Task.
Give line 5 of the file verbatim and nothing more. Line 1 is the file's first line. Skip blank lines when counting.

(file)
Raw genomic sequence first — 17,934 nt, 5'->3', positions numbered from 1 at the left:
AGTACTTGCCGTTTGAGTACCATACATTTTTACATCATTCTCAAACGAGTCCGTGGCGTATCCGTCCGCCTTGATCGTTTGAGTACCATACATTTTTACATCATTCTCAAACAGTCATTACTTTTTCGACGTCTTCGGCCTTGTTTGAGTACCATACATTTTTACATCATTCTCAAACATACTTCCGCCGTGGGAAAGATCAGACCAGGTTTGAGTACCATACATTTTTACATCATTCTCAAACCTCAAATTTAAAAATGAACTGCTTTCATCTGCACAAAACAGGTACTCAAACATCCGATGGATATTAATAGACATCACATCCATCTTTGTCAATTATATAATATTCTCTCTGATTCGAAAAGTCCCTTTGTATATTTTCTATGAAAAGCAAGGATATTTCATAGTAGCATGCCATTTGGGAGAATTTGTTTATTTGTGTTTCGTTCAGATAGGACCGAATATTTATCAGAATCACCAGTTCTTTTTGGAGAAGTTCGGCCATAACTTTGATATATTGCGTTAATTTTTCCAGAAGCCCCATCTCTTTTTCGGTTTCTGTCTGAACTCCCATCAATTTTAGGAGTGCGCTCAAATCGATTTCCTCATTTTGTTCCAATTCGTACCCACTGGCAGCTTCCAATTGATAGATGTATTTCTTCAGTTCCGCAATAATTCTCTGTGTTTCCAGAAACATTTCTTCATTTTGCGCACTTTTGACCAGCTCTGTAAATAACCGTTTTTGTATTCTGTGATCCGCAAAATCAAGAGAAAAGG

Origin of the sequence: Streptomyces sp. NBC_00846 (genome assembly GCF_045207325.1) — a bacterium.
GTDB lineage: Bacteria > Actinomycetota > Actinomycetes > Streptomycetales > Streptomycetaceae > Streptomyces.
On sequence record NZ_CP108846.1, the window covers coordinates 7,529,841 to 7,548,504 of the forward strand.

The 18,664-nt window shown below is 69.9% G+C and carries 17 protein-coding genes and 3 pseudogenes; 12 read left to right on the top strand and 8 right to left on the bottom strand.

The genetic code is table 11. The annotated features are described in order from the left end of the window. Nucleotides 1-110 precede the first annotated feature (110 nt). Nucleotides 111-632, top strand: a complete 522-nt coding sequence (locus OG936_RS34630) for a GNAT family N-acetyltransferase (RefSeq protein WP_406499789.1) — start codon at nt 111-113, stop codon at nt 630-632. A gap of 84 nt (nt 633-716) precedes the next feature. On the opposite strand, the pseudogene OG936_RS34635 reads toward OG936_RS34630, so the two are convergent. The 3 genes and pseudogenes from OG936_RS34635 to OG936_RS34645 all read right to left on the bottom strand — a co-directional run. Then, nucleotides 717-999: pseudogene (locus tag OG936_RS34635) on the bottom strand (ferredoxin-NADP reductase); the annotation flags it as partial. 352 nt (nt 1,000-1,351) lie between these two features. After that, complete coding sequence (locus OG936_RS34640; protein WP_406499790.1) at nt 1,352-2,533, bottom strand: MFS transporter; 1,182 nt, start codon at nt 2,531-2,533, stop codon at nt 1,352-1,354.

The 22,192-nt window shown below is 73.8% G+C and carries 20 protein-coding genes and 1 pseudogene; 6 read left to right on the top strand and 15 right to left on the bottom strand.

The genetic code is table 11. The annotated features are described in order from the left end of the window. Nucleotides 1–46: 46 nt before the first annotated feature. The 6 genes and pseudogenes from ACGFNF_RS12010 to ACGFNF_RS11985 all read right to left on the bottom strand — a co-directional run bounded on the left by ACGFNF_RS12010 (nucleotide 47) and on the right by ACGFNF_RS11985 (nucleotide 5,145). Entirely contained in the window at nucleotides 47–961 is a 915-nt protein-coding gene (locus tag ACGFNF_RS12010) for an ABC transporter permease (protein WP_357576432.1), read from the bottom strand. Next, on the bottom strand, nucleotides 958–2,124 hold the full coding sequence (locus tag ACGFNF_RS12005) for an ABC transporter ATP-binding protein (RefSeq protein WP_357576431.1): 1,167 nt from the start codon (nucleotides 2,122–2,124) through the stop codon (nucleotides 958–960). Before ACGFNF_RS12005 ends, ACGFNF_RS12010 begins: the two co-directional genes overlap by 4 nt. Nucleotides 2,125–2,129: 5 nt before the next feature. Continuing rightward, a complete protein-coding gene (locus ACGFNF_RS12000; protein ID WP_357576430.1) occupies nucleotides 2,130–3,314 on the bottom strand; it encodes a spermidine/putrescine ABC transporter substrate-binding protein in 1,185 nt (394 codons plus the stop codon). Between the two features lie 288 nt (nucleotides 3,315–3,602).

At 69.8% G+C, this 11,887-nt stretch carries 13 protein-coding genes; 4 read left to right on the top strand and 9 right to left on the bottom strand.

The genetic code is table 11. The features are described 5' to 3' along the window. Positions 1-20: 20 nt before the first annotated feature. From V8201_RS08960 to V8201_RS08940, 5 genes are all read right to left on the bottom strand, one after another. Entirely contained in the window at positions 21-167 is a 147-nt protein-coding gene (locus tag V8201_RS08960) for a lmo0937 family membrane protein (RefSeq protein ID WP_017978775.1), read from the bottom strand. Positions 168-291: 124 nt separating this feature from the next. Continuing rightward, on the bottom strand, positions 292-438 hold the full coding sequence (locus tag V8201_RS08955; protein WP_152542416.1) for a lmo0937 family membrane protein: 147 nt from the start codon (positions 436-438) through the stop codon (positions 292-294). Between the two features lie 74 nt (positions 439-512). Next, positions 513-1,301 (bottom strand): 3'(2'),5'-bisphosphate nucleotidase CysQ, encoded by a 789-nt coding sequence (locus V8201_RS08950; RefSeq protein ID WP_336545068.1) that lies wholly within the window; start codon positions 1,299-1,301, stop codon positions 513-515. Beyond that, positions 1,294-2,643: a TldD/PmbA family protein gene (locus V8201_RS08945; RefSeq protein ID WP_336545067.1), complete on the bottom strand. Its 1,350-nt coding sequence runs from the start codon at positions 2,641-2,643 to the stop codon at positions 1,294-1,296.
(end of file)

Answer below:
On sequence record NZ_CP108846.1, the window covers coordinates 7,529,841 to 7,548,504 of the forward strand.